Oprah Winfrey is self-quarantined during the coronavirus pandemic, but she’s doing so without her longtime partner Stedman Graham by hr side. In an interview with Oprah Magazine’s digital director Arianna Davis, she revealed that he’s been living in their guesthouse just as an extra precaution to protect them both.
“He’s at the guesthouse, because you all know I had pneumonia late last year…I had just gotten off of antibiotics last week, because I had a bronchial infection,” Oprah explained. “‘I don’t see what everybody’s getting so upset about!’ That’s what Stedman was saying… and that’s why Stedman’s at the guest house!” she said, after explaining that he didn’t take the virus seriously at first.
“Stedman did not arrive from Chicago until Thursday, he had been speaking in St. Louis… he’d been on planes, so Stedman is like ‘What’s the procedure for coming home?'” Oprah said. “The procedure is… you ain’t coming and sleeping in my bed! And literally, he goes, ‘I’m not?’ And I go, ‘Have you not been paying attention to the news? Social distancing does not mean you go and sleep in the same bed with the person! When you just got off American Airlines!'”
She said Stedman gets food delivered to the front door of the guesthouse and the two chat through the window regularly.
Oprah also added that she isn’t bored during the isolation.
“I’m never bored, because I always have myself. I never feel alone, have never felt alone, because I just love being with myself,” she said. “So this is more time to be with myself without the guilt. Usually it’s like, you’re with yourself but everybody wants to be someplace else. But there’s nowhere to be!”
Heath officials are urging people to remain in their homes as much as possible and avoid all social gatherings. Additionally, the CDC has issued some tips for helping to avoid contracting the disease.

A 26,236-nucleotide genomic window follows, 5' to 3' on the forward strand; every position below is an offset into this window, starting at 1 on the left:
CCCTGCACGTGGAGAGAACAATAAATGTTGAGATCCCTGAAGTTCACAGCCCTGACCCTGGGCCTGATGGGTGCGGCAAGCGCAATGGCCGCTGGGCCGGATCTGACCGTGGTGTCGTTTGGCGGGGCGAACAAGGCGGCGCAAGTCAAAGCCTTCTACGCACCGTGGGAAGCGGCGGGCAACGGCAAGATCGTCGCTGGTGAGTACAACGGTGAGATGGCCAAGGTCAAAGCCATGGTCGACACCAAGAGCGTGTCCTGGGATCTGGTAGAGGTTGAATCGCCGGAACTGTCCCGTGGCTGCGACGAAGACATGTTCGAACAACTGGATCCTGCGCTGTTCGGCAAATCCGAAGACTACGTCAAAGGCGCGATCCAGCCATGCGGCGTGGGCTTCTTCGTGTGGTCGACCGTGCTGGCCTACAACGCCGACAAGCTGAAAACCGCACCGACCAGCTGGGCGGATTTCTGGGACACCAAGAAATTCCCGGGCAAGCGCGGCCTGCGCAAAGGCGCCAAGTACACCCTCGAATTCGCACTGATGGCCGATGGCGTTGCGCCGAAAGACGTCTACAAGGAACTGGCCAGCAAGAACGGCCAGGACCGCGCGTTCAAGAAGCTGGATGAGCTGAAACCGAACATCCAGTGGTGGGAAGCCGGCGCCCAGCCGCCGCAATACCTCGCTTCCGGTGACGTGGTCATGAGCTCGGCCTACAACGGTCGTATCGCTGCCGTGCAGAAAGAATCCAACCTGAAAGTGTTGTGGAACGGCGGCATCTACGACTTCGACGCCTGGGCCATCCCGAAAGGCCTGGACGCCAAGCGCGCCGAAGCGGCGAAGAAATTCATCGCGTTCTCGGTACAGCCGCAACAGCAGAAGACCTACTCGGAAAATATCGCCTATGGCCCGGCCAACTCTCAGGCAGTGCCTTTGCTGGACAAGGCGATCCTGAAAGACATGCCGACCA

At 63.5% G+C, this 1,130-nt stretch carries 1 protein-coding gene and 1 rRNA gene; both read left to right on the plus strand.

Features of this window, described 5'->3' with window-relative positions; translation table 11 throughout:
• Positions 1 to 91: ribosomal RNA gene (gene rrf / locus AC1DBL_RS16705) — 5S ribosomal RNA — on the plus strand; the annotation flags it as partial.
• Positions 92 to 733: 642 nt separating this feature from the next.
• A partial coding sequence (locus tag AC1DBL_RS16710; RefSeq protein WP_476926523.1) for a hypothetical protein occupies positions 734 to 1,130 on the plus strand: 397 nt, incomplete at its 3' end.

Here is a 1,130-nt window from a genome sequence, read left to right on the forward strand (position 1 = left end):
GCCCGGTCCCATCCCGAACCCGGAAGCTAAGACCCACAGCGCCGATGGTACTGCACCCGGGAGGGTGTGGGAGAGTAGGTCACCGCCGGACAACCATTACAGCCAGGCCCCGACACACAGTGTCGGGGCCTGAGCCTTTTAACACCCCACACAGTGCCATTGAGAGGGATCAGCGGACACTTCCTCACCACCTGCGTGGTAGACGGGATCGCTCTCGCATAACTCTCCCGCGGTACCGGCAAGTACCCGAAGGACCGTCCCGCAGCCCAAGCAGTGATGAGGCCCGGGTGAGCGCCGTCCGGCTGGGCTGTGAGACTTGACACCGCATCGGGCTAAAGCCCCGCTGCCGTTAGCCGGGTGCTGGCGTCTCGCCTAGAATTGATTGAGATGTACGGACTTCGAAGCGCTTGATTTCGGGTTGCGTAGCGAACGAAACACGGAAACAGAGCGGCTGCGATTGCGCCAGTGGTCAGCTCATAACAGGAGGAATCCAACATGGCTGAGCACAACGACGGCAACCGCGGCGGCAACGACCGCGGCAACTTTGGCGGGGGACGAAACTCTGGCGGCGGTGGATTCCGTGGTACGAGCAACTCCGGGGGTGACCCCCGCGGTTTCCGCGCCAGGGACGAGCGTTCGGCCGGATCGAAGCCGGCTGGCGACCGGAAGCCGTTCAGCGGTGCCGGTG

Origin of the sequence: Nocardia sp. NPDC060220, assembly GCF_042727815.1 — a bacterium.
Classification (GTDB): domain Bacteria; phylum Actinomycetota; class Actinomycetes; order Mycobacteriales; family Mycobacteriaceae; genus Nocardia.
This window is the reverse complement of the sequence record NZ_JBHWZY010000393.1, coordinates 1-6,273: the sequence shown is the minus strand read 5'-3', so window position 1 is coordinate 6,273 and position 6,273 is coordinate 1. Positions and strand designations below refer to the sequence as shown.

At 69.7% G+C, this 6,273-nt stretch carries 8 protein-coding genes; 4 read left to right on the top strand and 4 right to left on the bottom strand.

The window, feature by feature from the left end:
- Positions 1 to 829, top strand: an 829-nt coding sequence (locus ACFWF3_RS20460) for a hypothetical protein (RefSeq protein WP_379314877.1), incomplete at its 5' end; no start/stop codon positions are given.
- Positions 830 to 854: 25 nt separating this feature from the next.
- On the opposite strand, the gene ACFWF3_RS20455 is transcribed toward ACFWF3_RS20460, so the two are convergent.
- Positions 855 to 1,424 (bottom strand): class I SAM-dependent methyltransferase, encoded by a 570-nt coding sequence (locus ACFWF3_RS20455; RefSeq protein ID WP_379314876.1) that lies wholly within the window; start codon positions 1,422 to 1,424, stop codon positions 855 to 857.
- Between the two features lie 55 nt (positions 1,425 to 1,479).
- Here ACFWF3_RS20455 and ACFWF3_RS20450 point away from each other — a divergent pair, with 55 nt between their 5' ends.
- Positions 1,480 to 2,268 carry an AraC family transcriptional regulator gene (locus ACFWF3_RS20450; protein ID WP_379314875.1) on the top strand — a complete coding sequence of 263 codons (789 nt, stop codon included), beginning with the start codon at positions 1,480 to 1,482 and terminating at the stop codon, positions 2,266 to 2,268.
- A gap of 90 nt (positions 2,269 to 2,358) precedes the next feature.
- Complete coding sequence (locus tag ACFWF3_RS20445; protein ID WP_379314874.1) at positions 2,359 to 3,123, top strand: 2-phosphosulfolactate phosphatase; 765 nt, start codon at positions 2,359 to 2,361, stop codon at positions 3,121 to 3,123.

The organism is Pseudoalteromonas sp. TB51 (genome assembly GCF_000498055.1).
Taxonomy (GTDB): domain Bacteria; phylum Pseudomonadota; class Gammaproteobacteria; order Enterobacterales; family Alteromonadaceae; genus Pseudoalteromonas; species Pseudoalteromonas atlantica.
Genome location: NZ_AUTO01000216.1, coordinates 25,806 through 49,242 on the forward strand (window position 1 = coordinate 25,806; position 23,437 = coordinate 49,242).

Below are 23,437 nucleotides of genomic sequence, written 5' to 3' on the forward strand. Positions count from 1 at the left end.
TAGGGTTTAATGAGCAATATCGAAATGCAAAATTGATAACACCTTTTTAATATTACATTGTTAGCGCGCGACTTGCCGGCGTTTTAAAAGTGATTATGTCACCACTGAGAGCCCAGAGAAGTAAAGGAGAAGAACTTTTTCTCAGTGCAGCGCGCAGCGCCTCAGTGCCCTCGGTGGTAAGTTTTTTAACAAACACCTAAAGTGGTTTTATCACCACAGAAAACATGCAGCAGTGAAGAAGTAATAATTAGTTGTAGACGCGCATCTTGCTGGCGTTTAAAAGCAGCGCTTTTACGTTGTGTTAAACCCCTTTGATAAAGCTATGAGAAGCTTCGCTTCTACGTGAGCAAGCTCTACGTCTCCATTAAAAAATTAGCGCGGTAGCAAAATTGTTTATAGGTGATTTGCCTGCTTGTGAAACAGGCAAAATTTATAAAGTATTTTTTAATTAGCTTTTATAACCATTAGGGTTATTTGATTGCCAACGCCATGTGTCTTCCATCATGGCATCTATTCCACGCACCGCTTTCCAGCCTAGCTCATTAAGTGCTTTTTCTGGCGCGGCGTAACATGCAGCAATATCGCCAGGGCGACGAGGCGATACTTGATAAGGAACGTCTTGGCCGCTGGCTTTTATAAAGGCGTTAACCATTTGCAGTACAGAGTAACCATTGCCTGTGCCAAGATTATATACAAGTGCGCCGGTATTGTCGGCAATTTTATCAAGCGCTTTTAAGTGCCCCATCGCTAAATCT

Avoid close contact with people who are sick.
Avoid touching your eyes, nose, and mouth.
Stay home when you are sick.
Cover your cough or sneeze with a tissue, then throw the tissue in the trash.
Clean and disinfect frequently touched objects and surfaces using a regular household cleaning spray or wipe.
CDC does not recommend that people who are well wear a facemask to protect themselves from respiratory diseases, including COVID-19.
Facemasks should be used by people who show symptoms of COVID-19 to help prevent the spread of the disease to others. The use of facemasks is also crucial for health workers and people who are taking care of someone in close settings (at home or in a health care facility).
Wash your hands often with soap and water for at least 20 seconds, especially after going to the bathroom; before eating; and after blowing your nose, coughing, or sneezing.
If soap and water are not readily available, use an alcohol-based hand sanitizer with at least 60% alcohol. Always wash hands with soap and water if hands are visibly dirty.